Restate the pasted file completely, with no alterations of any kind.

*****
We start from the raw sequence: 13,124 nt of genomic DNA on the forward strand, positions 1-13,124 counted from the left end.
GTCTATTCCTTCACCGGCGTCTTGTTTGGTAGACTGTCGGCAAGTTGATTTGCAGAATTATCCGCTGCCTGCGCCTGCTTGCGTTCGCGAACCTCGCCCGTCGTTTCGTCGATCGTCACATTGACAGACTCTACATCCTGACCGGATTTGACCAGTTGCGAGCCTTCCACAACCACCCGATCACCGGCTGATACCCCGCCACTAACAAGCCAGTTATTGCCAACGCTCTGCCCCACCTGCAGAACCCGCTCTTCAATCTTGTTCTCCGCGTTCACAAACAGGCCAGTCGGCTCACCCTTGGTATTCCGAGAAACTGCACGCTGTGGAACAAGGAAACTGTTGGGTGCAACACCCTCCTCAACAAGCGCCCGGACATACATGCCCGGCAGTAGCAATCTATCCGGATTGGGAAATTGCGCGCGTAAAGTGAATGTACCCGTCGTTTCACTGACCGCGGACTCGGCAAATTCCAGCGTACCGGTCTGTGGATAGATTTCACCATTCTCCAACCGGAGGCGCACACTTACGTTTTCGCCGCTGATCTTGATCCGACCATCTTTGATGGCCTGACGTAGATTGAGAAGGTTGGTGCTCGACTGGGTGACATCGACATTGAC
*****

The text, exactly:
We start from the raw sequence: 13,124 nt of genomic DNA on the forward strand, positions 1-13,124 counted from the left end.
GTCTATTCCTTCACCGGCGTCTTGTTTGGTAGACTGTCGGCAAGTTGATTTGCAGAATTATCCGCTGCCTGCGCCTGCTTGCGTTCGCGAACCTCGCCCGTCGTTTCGTCGATCGTCACATTGACAGACTCTACATCCTGACCGGATTTGACCAGTTGCGAGCCTTCCACAACCACCCGATCACCGGCTGATACCCCGCCACTAACAAGCCAGTTATTGCCAACGCTCTGCCCCACCTGCAGAACCCGCTCTTCAATCTTGTTCTCCGCGTTCACAAACAGGCCAGTCGGCTCACCCTTGGTATTCCGAGAAACTGCACGCTGTGGAACAAGGAAACTGTTGGGTGCAACACCCTCCTCAACAAGCGCCCGGACATACATGCCCGGCAGTAGCAATCTATCCGGATTGGGAAATTGCGCGCGTAAAGTGAATGTACCCGTCGTTTCACTGACCGCGGACTCGGCAAATTCCAGCGTACCGGTCTGTGGATAGATTTCACCATTCTCCAACCGGAGGCGCACACTTACGTTTTCGCCGCTGATCTTGATCCGACCATCTTTGATGGCCTGACGTAGATTGAGAAGGTTGGTGCTCGACTGGGTGACATCGACATTGAC